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Author Topic: The Hobbit Caste System
Q
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Based on the fact that certain hobbits inherited servants along with money and property, one has to wonder just how far it really went. We know that Sam was Frodo's servant, but didn't he have a choice whether or not to leave his service without Frodo's permission? Did his society allow this?
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Mithrennaith
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Well, I think it is a class system, not a caste system. We discussed aspects of this quite recently in another topic (and an older one before that).

I think that Sam could leave Frodo's service (giving proper notice) if he wanted, there was no legal obligation to stay in service beyond that - he was certainly no serf. But he was, what is called in Britain, an old retainer: there was a bond of loyalty between him and Frodo that was not just personal, but went back several generation in the families of both master and servant.

That is not to say that retainers were inherited as chattels; that again would be serfdom. But when one works at a Manor, it is not unusual, nor unreasonable to keep on working for the new squire, nor is it a bad idea for the squire to keep on the same people who know the place and the job. Certainly when the new squire comes from the family, and has probably been acquinted with the servants of his predecessor (father, uncle, brother, grandfather). Conversely, in earlier times it was quite common for the children (or younger relatives) of servants to be taken on in junior positions, to learn the trade, so to speak, and succeed their elders when they became elderly. There would often not be a formal pension, old servants would often be kept on in nominal positions with little actual work, or be cared for in the families of their children as it became necessary.

In Britain, up till WW II, this was a situation that often continued between families of landowners and servants for generations, especially in the communities of rural England, and Tolkien knew this quite well. Indeed he partly based the Shire on the part of rural Warwickshire in which he grew up around 1900. Also, he would have seen at close quarters what heppened quite often in WW I, that when the sons of the landed gentry became officers, the sons of their old retainers became their batmen (officers servants).

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The Witch-King of Angmar
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It would seem that the laws of the Shire were the feudal-inheritance "estate" system under the High King of Fornost, i.e. all persons owned the "estate" collectively (and vice-versa ala "king and country") but it was governed by the gentry, who were those educated persons of families deemed fit to do so; they in turn collected from the tenants who chiefly worked the land or were military conscripts for its defense.
This was naturally an aristocracy, i.e. "rule by the best," in that that those higher in government represented a higher class of person-- up to the king, who was considered on a par with divinity.
As for the distinction between hired servants and serfs, it's fairly arbitrary in that they had virtually no chattels to own and considered themselves part of the land, and so had nowhere else to go.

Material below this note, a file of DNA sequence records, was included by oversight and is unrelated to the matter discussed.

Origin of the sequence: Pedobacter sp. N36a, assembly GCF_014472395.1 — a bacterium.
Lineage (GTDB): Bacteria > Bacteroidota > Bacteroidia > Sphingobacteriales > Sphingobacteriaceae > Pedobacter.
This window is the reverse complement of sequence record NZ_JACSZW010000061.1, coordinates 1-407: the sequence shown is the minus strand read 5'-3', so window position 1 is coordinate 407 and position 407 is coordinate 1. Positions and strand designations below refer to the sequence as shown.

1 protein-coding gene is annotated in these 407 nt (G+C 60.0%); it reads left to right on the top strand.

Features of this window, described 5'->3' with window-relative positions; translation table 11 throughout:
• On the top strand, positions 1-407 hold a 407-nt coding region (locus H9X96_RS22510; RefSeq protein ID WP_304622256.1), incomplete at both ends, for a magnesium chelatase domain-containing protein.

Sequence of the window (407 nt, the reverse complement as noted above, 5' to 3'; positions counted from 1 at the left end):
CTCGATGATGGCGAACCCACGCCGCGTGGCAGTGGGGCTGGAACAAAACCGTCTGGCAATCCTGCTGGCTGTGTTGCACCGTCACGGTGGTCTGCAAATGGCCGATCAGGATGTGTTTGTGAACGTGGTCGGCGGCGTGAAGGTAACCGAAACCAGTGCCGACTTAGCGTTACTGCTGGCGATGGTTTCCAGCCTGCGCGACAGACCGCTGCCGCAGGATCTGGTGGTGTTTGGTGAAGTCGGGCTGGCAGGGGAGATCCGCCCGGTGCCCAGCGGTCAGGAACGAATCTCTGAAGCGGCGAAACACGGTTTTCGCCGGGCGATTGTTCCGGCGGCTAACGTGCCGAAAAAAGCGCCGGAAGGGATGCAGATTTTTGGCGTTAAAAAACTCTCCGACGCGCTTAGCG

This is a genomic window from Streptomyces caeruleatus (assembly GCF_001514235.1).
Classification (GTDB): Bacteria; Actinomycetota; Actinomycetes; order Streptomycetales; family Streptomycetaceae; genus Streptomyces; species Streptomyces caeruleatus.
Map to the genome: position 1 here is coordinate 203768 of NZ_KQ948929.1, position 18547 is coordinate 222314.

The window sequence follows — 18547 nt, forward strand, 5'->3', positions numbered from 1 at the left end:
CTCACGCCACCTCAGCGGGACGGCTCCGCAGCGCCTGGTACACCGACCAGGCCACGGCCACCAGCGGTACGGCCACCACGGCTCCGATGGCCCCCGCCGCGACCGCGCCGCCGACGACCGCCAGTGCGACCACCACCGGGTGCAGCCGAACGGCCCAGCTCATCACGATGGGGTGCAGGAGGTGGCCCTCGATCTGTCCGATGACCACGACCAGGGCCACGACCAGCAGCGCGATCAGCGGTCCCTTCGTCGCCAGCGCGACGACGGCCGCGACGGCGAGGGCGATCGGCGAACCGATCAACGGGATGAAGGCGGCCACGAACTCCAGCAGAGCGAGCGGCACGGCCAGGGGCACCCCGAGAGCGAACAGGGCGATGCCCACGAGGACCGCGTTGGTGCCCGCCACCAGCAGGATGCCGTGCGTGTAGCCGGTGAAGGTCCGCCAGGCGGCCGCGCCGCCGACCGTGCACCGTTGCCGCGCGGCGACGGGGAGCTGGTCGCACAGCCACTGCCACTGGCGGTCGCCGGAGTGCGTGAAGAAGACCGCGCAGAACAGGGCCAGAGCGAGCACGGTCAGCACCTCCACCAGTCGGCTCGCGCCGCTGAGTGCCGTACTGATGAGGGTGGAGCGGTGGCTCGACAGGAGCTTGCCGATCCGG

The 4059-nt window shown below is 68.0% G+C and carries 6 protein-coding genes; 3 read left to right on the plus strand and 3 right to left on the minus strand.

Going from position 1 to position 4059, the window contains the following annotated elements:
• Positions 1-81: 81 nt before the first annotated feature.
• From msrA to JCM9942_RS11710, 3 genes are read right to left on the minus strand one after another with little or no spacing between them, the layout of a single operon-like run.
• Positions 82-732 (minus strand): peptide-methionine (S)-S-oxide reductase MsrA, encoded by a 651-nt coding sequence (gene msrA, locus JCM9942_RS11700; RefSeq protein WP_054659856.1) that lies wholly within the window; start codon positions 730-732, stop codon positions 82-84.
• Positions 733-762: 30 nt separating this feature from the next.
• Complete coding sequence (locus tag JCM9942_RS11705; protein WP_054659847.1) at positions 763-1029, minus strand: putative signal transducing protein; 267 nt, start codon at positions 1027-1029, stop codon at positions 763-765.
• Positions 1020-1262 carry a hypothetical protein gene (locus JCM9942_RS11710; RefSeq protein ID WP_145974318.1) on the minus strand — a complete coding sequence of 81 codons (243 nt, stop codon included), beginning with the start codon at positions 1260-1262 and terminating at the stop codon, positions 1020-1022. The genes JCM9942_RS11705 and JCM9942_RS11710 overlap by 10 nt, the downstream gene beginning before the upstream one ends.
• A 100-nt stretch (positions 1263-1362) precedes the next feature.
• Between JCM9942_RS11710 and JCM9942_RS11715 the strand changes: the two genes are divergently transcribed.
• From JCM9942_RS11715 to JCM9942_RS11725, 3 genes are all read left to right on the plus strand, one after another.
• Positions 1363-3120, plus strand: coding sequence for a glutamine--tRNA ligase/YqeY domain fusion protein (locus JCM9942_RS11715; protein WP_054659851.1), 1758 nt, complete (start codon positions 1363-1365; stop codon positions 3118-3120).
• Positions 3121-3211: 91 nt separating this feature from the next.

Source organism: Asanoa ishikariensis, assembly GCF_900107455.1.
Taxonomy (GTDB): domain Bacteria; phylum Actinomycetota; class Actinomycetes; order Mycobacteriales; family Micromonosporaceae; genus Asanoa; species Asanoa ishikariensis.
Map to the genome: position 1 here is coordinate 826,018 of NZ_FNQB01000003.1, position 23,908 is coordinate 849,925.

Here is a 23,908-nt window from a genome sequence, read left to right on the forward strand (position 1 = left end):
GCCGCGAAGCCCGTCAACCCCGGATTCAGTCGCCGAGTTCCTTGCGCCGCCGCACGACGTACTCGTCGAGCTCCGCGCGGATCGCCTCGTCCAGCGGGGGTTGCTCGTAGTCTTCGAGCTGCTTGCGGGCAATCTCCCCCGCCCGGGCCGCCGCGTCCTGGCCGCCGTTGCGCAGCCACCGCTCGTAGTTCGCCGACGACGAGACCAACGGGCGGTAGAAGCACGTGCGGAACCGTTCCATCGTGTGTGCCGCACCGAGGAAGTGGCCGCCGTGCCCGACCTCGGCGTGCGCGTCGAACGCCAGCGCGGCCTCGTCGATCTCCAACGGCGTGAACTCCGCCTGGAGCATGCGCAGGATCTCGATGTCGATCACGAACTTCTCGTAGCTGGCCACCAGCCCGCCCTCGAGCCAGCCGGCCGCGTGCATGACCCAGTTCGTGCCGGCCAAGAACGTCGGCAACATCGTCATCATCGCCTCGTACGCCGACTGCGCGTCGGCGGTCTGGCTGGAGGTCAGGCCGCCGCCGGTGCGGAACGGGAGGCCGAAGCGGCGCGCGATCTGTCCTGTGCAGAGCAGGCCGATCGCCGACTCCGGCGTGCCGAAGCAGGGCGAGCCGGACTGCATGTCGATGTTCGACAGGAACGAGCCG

As the text stated, the chief activity was "raising food and eating it" ala Tolkien's fondness for qaintness and contempt for progress.

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Mithrennaith
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Well, that is a short and rough description (almost succeeding in not showing any bias) of feudality ...

But Tolkien's view of the order of things would hardly have considered the king to be on a par with divinity. Somewhere between the angels (the real King at least had a drop of Maiarin descent) and the rest of the mortals.

And the Hobbits of servant class would probably consider themselves to co-exist with the land, rather than form part of it. And they clearly owned chattels in the same way as anyone in modern western society who lives in a rented house and plies a manual trade. Making that out to be little more than serfdom is a bit disingenuous, I think.

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Roll of Honor Thorin
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At one point the Professor labels Sam Gamgee with the “peasantry” but the definition of “peasant” does not necessarily have a negative caste connotation.

quote:
As to Sam Gamgee. I quite agree with what you say, and I wouldn't dream of altering his name [to Goodchild] without your approval; but the object of the alteration was precisely to bring out the comicness, peasantry, and if you will the Englishry of this jewel among the hobbits.

Letter #76

“Peasantry” can also refer to a more “rustic” people in a rural system and not to someone tied to the land in a feudal society. The Professor mentions Sam’s “rustic” background in other letters. I think Mithrennaith has explained it beautifully, and the above quote from Letters backs up what he said before. The class society in the Shire was a very “English” system, although it seems to have been a bit glorified and romanticized.

I think it also of interest that Tolkien thought “Goodchild” would be a more proper name for Sam. In that letter the Professor specifically refers to the hobbit class system.

quote:
Sam by the way is an abbreviation not of Samuel but of Samwise (the Old E. for Half-wit), as is his father's name the Gaffer (Ham) for O.E. Hamfast or Stayathome. Hobbits of that class have very Saxon names as a rule – and I am not really satisfied with the surname Gamgee and shd. change it to Goodchild if I thought you would let me.

Letter #72

As a side note on the above letter, we do know that the Professor played around quite a bit with Hobbit names even after that letter was written in 1944. At one point the Brandybucks had very Roman (or perhaps even Byzantine!) names. What would have that meant for them? Would they have been royalty or held an imperium of sorts? []